Emily and David Mendell had gotten used to life as empty nesters after their sons, Noah and Chase, left for college. There was an initial longing for the previous time in their lives. Then there was elation whenever the boys would return home and sadness when they’d leave days or weeks later. But the couple enjoyed the time for just the two of them — keeping a clean house, making easy dinners for two, and socializing with their friends.
“You get in this routine, and you realize this is how it’s supposed to be,” said Emily Mendell. “Now, we’ve gotten a taste of being a family unit again.”
Since March, the family’s Wallingford home has been full. As stay-at-home orders went into effect due to the spread of the coronavirus, Noah, 22, and Chase, 20, returned home from their schools in upstate New York and Southern California. Four months later, Noah is job hunting and Chase is awaiting word on whether Claremont McKenna College will hold in-person classes this fall.
Their mom feels torn. The 51-year-old wants her sons to get on with their own lives, she said, but she has cherished having them close.
When they leave, whether a month or a year from now, there will once again be a sense of loss for her. The boys, however, will be ready.
“She knows both of us are a little antsy,” Chase said, “to get back to …”
“Life,” said Noah, finishing his brother’s thought.
But they feel grateful, too.
“We both feel like there’s a lot of struggle and uncertainty, but Chase and I are in a privileged position. I would never want to say, ‘My life is really hard right now,‘ ” Noah said. “I wake up every morning terrified by what’s happening to other communities,” particularly communities of color that are disproportionately affected by the pandemic and face racism and police brutality. They also worry about college classmates who don’t have safe, stable home lives.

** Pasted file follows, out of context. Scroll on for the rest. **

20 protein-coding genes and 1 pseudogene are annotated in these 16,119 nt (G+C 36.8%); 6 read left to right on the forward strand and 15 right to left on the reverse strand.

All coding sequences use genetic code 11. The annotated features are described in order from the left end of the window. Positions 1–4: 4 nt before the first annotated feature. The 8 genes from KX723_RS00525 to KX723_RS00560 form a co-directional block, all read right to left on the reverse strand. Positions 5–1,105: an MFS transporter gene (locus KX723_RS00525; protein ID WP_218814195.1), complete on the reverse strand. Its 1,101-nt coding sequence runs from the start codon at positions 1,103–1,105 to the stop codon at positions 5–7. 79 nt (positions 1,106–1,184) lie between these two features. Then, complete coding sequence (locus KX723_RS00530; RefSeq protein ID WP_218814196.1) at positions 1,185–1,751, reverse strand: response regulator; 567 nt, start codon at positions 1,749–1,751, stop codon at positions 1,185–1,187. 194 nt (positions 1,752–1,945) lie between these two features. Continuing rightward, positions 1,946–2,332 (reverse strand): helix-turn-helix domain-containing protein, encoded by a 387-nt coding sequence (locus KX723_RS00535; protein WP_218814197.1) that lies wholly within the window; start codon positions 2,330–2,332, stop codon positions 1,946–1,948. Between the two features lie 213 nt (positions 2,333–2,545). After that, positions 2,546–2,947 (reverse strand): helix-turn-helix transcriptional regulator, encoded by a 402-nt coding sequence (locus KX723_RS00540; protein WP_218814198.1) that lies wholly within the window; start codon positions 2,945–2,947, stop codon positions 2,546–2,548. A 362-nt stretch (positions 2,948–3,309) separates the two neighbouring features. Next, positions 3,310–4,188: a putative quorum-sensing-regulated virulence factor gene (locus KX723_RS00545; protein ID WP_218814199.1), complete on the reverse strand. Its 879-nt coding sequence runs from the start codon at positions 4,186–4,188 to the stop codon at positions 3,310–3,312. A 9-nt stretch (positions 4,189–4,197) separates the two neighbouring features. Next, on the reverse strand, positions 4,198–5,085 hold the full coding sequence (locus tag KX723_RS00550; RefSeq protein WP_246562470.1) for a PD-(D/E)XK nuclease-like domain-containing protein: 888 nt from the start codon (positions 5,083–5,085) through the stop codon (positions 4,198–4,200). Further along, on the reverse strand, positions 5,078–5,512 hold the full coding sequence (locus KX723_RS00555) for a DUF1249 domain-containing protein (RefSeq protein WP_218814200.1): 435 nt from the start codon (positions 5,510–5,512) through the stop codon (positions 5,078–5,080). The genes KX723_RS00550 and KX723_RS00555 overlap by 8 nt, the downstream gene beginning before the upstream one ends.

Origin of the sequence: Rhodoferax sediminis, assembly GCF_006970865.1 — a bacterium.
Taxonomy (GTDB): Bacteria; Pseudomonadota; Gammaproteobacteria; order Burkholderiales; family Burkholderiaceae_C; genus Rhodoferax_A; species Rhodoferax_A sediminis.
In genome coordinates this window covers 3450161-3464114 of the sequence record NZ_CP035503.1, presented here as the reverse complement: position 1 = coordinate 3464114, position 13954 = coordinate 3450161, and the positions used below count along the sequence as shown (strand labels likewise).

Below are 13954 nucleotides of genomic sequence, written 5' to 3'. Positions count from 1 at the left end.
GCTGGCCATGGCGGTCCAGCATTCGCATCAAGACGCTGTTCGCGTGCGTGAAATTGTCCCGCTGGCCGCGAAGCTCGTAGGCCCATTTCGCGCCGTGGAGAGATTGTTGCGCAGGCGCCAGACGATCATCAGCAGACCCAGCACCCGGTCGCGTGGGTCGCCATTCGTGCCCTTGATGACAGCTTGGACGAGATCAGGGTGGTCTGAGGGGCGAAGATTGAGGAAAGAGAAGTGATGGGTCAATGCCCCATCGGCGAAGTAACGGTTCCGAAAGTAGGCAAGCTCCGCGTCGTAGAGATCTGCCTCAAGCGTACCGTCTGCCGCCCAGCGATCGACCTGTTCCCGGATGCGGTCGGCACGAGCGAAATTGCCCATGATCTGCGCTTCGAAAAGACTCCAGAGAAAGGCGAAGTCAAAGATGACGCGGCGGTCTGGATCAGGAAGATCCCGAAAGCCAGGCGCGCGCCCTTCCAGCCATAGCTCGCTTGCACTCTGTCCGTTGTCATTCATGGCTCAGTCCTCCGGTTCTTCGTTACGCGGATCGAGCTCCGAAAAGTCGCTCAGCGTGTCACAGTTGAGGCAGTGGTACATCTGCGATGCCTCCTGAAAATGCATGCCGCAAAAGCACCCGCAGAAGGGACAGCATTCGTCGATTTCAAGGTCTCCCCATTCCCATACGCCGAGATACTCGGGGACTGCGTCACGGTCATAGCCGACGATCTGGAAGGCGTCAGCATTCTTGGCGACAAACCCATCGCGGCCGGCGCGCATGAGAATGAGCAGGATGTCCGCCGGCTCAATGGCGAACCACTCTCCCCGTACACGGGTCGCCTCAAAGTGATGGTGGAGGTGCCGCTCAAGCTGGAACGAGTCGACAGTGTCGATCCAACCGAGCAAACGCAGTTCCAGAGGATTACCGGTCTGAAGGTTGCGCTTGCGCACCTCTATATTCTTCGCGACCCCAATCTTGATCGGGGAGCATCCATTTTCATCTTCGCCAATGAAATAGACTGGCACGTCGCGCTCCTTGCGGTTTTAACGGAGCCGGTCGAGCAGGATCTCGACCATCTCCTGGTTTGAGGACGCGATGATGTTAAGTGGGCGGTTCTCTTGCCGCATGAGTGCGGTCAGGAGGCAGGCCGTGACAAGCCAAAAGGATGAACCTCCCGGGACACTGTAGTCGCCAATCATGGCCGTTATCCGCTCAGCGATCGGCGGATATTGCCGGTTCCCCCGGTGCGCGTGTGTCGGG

“It’s a strange feeling,” he added. “It’s very conflicting.”
The Mendell family’s experience is mirrored in other homes in the Philadelphia region and across the country. The coronavirus caused colleges to close campuses and move classes online, sending many of its 18- to 22-year-old students back home. Other young people lost their jobs and could no longer afford to live on their own as the shutdown took a devastating toll on the economy.
At the same time, many of those who were still employed found themselves suddenly working from home. They were no longer tethered to apartments in cities — where cases were spiking and once-bustling neighborhoods were desolate — and didn’t want to work remotely in small spaces with several roommates.
Young adults who had parents with the means to offer support and welcome them home were fortunate, said Carl Pickhardt, a psychologist and author of parenting books, including, Who Stole My Child?: Parenting through the Four Stages of Adolescence.
“Being able to say, ‘My parents were there for me when I needed them,' is really affirming,” Pickhardt said. “They think about the friends they have that could not say that.”